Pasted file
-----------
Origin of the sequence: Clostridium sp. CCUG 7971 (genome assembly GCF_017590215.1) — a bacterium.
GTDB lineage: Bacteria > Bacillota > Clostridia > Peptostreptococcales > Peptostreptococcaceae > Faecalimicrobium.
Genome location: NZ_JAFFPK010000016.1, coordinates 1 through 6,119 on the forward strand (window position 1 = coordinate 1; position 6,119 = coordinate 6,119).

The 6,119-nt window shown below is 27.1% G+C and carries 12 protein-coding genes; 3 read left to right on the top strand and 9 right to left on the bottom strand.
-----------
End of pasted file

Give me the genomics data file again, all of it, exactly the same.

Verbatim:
Origin of the sequence: Clostridium sp. CCUG 7971 (genome assembly GCF_017590215.1) — a bacterium.
GTDB lineage: Bacteria > Bacillota > Clostridia > Peptostreptococcales > Peptostreptococcaceae > Faecalimicrobium.
Genome location: NZ_JAFFPK010000016.1, coordinates 1 through 6,119 on the forward strand (window position 1 = coordinate 1; position 6,119 = coordinate 6,119).

The 6,119-nt window shown below is 27.1% G+C and carries 12 protein-coding genes; 3 read left to right on the top strand and 9 right to left on the bottom strand.